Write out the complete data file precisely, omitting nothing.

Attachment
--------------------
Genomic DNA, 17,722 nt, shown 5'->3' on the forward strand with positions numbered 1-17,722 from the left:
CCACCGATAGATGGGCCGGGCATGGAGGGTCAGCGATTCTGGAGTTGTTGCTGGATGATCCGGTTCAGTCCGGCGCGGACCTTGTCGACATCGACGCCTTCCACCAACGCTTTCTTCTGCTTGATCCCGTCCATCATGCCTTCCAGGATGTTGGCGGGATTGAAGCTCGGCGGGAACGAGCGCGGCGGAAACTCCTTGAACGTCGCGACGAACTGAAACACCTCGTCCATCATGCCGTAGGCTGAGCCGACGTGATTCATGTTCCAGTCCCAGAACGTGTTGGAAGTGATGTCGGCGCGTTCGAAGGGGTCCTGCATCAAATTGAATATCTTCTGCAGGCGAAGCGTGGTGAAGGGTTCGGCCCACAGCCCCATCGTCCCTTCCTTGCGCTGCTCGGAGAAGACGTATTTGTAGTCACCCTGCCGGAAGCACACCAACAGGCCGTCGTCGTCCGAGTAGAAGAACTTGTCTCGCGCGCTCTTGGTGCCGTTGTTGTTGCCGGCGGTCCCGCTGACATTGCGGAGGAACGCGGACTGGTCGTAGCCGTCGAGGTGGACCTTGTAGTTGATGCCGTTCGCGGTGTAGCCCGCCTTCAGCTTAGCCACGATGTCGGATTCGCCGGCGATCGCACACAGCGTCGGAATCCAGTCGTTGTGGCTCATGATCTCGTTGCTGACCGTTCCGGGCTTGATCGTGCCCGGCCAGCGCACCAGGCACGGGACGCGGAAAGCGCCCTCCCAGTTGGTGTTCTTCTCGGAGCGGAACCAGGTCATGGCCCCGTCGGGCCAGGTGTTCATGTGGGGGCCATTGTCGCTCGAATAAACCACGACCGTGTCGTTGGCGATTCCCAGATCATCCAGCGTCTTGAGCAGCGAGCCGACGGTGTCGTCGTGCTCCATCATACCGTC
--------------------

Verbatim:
Genomic DNA, 17,722 nt, shown 5'->3' on the forward strand with positions numbered 1-17,722 from the left:
CCACCGATAGATGGGCCGGGCATGGAGGGTCAGCGATTCTGGAGTTGTTGCTGGATGATCCGGTTCAGTCCGGCGCGGACCTTGTCGACATCGACGCCTTCCACCAACGCTTTCTTCTGCTTGATCCCGTCCATCATGCCTTCCAGGATGTTGGCGGGATTGAAGCTCGGCGGGAACGAGCGCGGCGGAAACTCCTTGAACGTCGCGACGAACTGAAACACCTCGTCCATCATGCCGTAGGCTGAGCCGACGTGATTCATGTTCCAGTCCCAGAACGTGTTGGAAGTGATGTCGGCGCGTTCGAAGGGGTCCTGCATCAAATTGAATATCTTCTGCAGGCGAAGCGTGGTGAAGGGTTCGGCCCACAGCCCCATCGTCCCTTCCTTGCGCTGCTCGGAGAAGACGTATTTGTAGTCACCCTGCCGGAAGCACACCAACAGGCCGTCGTCGTCCGAGTAGAAGAACTTGTCTCGCGCGCTCTTGGTGCCGTTGTTGTTGCCGGCGGTCCCGCTGACATTGCGGAGGAACGCGGACTGGTCGTAGCCGTCGAGGTGGACCTTGTAGTTGATGCCGTTCGCGGTGTAGCCCGCCTTCAGCTTAGCCACGATGTCGGATTCGCCGGCGATCGCACACAGCGTCGGAATCCAGTCGTTGTGGCTCATGATCTCGTTGCTGACCGTTCCGGGCTTGATCGTGCCCGGCCAGCGCACCAGGCACGGGACGCGGAAAGCGCCCTCCCAGTTGGTGTTCTTCTCGGAGCGGAACCAGGTCATGGCCCCGTCGGGCCAGGTGTTCATGTGGGGGCCATTGTCGCTCGAATAAACCACGACCGTGTCGTTGGCGATTCCCAGATCATCCAGCGTCTTGAGCAGCGAGCCGACGGTGTCGTCGTGCTCCATCATACCGTC